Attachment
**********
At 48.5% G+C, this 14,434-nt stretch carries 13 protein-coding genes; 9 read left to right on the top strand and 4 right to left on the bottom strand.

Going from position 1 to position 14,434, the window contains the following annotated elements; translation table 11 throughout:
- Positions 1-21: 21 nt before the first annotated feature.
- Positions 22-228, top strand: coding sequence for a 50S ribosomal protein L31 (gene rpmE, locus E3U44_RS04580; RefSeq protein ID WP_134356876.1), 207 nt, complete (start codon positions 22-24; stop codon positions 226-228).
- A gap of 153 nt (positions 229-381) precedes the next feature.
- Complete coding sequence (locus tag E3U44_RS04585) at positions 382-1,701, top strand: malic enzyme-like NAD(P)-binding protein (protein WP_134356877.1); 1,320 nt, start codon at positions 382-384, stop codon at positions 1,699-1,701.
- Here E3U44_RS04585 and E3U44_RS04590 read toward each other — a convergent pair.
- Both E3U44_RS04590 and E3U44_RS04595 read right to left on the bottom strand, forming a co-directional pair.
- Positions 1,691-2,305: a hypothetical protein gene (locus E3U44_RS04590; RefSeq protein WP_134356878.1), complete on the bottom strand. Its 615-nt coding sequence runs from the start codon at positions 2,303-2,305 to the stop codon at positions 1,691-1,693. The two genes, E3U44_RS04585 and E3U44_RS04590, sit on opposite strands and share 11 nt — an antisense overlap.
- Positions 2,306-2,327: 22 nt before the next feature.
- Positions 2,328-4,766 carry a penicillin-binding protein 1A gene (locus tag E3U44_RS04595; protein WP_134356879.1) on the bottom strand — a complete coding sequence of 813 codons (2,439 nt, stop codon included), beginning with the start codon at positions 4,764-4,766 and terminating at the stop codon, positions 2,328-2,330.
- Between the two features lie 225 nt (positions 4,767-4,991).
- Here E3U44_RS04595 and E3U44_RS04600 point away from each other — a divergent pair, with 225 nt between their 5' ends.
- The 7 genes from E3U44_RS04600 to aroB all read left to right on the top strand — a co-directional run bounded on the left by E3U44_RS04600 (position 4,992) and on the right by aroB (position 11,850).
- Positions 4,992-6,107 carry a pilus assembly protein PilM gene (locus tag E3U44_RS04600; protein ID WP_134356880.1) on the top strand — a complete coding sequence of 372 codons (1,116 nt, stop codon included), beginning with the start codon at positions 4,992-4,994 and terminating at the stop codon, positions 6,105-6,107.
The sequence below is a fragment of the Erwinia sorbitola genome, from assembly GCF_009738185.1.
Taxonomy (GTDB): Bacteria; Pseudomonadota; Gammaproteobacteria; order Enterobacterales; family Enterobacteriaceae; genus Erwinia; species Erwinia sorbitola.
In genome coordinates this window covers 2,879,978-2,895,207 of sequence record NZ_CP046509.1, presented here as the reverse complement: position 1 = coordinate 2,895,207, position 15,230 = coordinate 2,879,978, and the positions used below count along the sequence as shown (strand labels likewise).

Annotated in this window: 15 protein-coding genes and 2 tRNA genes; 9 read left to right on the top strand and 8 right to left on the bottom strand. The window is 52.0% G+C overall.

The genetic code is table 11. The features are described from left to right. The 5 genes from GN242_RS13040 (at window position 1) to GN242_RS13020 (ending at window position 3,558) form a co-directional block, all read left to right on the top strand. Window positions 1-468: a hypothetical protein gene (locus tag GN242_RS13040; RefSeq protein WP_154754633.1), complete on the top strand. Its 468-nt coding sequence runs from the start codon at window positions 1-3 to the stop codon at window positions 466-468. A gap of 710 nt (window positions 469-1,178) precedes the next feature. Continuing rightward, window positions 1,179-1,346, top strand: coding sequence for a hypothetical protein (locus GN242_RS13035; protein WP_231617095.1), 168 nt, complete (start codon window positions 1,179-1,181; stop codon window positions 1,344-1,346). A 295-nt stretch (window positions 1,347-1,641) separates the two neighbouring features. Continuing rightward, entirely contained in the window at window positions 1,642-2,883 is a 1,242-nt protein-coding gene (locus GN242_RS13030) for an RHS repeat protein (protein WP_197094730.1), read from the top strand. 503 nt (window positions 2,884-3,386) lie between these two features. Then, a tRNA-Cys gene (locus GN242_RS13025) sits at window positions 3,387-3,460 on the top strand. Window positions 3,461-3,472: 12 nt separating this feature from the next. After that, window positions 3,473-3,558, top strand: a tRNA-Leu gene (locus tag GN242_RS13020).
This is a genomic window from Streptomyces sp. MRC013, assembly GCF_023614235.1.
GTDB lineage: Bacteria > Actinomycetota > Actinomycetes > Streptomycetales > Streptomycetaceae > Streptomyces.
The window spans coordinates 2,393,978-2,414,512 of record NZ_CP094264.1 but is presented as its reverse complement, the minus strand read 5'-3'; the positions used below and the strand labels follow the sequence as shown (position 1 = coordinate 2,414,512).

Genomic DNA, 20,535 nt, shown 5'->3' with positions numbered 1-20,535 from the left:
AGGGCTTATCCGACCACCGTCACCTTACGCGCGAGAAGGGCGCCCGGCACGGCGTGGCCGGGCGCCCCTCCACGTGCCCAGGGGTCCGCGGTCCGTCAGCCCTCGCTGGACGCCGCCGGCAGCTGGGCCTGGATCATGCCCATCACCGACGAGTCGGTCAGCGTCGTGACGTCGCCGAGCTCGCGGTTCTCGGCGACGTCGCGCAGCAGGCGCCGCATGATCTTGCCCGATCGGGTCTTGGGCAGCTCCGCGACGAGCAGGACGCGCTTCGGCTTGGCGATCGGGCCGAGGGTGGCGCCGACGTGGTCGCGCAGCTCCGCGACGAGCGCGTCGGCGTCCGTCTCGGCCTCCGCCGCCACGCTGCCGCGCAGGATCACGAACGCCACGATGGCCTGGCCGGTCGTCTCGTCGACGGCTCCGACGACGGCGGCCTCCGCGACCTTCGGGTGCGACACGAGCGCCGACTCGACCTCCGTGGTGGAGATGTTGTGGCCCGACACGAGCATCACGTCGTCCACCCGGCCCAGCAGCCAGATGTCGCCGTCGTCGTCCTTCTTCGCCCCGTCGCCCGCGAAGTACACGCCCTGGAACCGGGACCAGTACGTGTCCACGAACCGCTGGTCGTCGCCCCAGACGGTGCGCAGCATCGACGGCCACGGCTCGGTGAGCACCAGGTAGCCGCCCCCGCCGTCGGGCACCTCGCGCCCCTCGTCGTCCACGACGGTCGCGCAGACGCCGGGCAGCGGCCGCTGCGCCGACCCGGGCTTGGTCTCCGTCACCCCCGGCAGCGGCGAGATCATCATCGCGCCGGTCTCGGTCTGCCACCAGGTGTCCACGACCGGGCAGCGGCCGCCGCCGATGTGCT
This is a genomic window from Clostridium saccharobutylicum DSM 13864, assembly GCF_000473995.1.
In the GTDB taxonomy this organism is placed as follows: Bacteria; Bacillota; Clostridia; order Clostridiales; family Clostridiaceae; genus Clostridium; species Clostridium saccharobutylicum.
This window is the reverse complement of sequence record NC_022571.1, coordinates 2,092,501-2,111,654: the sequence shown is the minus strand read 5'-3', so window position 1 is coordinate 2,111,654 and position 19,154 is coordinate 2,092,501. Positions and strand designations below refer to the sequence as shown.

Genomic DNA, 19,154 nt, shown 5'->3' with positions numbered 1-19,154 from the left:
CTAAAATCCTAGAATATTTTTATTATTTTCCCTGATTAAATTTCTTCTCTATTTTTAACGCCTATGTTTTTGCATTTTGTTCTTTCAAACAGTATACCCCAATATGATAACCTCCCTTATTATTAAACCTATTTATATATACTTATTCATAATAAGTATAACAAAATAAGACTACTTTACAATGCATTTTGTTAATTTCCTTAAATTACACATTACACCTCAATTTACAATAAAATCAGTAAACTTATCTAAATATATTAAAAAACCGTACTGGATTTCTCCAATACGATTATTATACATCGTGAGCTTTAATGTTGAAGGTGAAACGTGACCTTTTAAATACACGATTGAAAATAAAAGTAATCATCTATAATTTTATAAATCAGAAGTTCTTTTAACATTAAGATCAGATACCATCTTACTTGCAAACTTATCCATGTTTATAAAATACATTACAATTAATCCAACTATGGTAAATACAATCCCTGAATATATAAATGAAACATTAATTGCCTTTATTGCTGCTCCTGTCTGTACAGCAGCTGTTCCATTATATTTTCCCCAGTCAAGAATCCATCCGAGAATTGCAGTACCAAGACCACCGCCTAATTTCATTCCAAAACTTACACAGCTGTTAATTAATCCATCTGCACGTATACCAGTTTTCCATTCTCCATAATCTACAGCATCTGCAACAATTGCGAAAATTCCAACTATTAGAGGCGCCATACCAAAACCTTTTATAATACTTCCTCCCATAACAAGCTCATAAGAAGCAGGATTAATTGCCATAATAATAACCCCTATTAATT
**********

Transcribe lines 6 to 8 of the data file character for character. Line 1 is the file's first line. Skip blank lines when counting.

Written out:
- Complete coding sequence (locus tag E3U44_RS04585) at positions 382-1,701, top strand: malic enzyme-like NAD(P)-binding protein (protein WP_134356877.1); 1,320 nt, start codon at positions 382-384, stop codon at positions 1,699-1,701.
- Here E3U44_RS04585 and E3U44_RS04590 read toward each other — a convergent pair.
- Both E3U44_RS04590 and E3U44_RS04595 read right to left on the bottom strand, forming a co-directional pair.